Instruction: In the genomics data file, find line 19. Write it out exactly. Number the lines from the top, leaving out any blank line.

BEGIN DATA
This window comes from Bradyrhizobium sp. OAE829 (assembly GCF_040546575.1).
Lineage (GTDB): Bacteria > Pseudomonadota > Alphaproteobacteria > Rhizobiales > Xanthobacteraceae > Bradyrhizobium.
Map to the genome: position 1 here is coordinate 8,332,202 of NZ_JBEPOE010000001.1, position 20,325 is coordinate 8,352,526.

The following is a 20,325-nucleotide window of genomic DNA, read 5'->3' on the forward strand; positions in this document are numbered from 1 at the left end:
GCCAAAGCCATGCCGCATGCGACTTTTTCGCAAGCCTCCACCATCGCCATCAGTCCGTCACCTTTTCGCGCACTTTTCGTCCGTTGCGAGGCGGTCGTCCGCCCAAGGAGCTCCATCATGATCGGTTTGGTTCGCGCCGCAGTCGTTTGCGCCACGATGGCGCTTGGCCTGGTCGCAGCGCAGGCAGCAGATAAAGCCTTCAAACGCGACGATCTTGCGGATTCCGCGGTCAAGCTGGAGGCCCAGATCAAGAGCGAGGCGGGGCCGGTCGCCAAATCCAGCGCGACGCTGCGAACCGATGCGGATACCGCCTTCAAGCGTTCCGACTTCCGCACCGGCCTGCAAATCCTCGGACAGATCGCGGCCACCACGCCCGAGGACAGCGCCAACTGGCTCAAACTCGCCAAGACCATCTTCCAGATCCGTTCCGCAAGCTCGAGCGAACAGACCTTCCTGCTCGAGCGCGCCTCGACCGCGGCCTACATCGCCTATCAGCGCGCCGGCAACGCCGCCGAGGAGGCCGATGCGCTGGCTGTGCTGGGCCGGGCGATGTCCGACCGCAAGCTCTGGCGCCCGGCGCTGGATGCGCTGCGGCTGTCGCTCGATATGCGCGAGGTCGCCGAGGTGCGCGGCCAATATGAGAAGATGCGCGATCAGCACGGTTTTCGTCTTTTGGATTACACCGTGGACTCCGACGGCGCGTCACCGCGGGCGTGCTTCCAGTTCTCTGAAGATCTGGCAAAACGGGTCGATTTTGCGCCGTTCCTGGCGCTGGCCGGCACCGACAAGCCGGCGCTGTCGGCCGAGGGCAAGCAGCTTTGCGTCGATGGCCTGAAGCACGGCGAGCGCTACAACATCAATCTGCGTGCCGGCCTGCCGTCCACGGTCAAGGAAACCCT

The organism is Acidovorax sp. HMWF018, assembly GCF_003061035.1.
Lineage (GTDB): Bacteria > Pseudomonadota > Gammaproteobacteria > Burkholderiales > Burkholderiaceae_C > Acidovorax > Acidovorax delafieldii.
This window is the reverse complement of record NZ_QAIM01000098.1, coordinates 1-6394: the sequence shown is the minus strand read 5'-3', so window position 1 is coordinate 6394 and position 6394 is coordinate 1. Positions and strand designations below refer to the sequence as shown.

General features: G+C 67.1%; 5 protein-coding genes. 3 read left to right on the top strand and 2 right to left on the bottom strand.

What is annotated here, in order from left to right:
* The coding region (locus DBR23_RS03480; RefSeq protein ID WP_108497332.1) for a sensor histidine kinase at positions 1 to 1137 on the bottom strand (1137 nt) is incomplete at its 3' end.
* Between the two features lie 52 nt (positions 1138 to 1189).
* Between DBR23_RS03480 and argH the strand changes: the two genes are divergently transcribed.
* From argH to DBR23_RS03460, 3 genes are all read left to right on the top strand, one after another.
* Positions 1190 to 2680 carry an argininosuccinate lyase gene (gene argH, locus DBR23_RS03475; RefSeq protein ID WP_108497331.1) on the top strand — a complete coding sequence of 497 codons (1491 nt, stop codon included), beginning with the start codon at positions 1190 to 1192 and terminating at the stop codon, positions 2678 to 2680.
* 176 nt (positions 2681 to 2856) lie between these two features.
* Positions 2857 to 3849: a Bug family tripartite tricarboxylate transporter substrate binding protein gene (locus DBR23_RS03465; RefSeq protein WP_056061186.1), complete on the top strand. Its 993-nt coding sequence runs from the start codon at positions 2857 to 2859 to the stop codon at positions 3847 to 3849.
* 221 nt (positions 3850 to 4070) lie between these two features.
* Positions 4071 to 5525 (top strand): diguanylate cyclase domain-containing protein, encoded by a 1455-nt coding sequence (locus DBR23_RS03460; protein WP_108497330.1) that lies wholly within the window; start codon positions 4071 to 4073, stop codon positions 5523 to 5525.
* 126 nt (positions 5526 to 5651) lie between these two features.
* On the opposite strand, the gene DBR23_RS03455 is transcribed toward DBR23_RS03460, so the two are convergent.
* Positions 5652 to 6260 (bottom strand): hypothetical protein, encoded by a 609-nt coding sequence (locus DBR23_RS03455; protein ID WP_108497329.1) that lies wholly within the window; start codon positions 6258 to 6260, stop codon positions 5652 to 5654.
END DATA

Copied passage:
* Positions 4071 to 5525 (top strand): diguanylate cyclase domain-containing protein, encoded by a 1455-nt coding sequence (locus DBR23_RS03460; protein WP_108497330.1) that lies wholly within the window; start codon positions 4071 to 4073, stop codon positions 5523 to 5525.